HEALTHY MIND: Di MacNevin has always been very open.
HEALTHY MIND: Di MacNevin has always been very open. Trinette Stevens

Di dispels stigma, is a ‘voice’ for those with bipolar

WHEN Rockhampton's Di MacNevin was 17, the stress from her university exams triggered her very first depressive episode.

She said she had "frozen" in one position for more than eight hours while she was studying for an upcoming exam.

Shortly after, Di was diagnosed with bipolar disorder, and sought a variety of treatments including electroconvulsive therapy and medication.

"I was extremely depressed, not eating or drinking...the ECT was a very hard decision for my parents to make," she said.

"Still today it's treated as 'shock therapy' so you can imagine what it was like for my parents back then...but I really did need it."

Since that first episode, Di said she had been hospitalised around 10 times with severe highs and lows.

Bipolar sufferers typically have 'mood swings' that can vary from deep depressions to uncontrollable, euphoric highs.

In getting an early diagnosis, Di said she was one of the lucky ones who found a great psychiatrist.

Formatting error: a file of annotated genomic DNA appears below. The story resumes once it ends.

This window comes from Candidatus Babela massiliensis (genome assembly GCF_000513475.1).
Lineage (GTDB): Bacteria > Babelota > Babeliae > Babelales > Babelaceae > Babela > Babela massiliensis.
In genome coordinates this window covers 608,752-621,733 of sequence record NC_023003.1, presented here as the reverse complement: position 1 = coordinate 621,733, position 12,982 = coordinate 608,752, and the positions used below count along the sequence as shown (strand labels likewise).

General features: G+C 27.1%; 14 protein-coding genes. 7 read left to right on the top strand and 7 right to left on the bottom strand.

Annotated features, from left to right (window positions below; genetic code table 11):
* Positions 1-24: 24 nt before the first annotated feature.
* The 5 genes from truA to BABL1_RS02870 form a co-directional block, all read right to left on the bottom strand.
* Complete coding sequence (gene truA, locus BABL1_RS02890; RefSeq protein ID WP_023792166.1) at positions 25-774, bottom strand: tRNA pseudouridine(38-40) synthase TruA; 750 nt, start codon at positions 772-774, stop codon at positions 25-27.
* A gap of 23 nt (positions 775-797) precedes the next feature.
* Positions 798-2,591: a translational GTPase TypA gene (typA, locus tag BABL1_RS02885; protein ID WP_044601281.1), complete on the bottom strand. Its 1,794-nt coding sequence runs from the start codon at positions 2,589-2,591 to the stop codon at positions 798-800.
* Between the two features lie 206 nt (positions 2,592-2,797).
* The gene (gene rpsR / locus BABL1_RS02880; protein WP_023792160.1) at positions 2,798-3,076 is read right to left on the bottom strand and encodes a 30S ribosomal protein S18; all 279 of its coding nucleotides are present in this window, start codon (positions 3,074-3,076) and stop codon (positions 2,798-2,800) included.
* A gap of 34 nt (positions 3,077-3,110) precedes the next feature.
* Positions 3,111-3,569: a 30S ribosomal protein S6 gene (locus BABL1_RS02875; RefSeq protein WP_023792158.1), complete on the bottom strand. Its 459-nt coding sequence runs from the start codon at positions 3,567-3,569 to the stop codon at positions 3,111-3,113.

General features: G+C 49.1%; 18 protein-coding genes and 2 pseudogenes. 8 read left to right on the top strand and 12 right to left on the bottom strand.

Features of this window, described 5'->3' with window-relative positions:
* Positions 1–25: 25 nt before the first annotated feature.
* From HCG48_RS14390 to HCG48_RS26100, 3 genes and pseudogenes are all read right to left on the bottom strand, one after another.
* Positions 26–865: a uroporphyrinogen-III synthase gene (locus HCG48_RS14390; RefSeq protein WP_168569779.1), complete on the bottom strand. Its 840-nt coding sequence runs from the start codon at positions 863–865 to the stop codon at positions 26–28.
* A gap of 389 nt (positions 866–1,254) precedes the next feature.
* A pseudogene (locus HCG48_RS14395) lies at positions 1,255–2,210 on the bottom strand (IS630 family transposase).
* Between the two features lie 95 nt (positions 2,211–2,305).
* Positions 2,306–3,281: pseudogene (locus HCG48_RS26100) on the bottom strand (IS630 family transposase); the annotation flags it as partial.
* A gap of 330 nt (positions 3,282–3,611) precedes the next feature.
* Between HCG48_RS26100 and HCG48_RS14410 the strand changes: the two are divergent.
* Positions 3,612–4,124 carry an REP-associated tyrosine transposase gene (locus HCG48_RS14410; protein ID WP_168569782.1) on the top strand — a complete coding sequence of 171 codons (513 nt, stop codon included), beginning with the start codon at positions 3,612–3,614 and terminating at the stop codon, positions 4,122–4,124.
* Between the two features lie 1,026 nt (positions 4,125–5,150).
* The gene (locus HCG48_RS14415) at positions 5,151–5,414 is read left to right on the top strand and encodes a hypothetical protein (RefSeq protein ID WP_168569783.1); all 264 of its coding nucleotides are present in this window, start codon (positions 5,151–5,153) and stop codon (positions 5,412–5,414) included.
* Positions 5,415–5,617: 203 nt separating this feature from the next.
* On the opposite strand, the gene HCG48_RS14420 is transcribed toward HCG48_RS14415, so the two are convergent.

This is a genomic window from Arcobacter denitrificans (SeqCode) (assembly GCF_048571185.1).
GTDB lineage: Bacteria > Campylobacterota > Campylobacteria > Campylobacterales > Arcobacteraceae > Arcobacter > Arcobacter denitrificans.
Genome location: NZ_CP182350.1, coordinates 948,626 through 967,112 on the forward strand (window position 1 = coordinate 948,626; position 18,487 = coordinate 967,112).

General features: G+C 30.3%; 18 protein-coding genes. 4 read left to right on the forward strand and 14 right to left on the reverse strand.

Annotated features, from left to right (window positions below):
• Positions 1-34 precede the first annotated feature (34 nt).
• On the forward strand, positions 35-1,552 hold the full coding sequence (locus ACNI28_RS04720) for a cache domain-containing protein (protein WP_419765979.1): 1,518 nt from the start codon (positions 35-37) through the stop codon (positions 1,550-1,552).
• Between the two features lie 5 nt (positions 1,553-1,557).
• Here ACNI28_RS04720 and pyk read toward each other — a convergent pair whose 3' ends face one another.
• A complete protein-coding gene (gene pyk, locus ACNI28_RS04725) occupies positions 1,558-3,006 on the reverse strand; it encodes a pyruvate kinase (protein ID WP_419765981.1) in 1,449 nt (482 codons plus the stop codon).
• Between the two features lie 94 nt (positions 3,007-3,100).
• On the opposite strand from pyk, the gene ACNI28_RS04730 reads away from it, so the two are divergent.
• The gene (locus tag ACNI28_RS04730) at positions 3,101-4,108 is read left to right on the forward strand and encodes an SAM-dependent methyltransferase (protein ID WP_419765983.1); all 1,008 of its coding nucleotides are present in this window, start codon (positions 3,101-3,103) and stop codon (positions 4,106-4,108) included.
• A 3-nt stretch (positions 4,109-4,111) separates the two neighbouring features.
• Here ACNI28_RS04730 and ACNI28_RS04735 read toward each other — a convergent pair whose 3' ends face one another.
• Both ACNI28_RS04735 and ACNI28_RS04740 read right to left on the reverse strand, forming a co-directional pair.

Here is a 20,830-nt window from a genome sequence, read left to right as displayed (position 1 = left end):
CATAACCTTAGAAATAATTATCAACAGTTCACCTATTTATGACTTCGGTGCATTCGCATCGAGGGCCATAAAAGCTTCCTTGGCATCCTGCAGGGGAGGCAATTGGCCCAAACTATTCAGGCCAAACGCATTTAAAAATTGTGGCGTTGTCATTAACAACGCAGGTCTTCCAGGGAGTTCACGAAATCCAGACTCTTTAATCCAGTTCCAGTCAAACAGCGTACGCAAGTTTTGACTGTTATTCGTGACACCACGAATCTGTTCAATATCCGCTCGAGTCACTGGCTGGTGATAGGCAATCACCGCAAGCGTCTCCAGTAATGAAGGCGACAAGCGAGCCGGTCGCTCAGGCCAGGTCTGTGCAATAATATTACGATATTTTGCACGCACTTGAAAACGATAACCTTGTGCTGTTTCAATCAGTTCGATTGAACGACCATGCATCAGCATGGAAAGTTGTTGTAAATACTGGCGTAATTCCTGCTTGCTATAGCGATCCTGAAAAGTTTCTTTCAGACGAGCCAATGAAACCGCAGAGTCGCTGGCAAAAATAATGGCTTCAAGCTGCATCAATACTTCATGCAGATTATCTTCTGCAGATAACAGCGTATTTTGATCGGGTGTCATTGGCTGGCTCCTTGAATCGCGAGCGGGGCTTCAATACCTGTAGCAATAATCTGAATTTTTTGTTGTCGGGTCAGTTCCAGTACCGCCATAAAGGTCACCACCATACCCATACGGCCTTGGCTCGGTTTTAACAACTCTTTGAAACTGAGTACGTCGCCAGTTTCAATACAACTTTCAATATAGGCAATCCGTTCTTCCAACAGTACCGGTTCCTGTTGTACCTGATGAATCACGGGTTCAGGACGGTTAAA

"I got the diagnosis straight away, that was one of the lucky things...but I was so young, going to a psychologist made me think I was a loony," she said.

"There are a lot of people who don't get a diagnosis until their 30s and I don't know how they cope."

Now 30 years later and seven years without a hospitalisation incident, Di had a chance to tell her story at the Rockhampton Mental Health Week Wellness Expo on Tuesday, in the hope that her voice could help dispel the stigma of mental illness.

Di said getting on top of her illness had always been a struggle, but still considered herself to be very lucky and happy in life.

She was forced to retire seven years ago from her early childhood career in order to deal with her illness full-time.

"I loved my teaching but it was a very stressful job... and stress and bipolar just don't go together," Di said.

"Like diabetes or heart disease, bipolar is something that I will have to manage for the rest of my life."

After her speech on Tuesday, Di said she had many people come up to her and thank her for giving them a voice.

"There is a stigma that's still there. I have nearly 30 years' experience and things have improved, but it has been very slow," she said.

"I think of myself as a person first and an illness last."

What is it?

  • Occasionally people can experience a mixture of both highs and lows at the same time, or switch during the day
  • Some people may only have one episode of mania once a decade, while others may have daily mood swings
  • Bipolar I disorder may be experienced by up to 1% of Australians over their lifetime
  • The lifetime risk of Bipolar II disorder is up to 5%

Famous people with bipolar include:

  • Stephen Fry
  • Catherine Zeta-Jones
  • Andrew Johns

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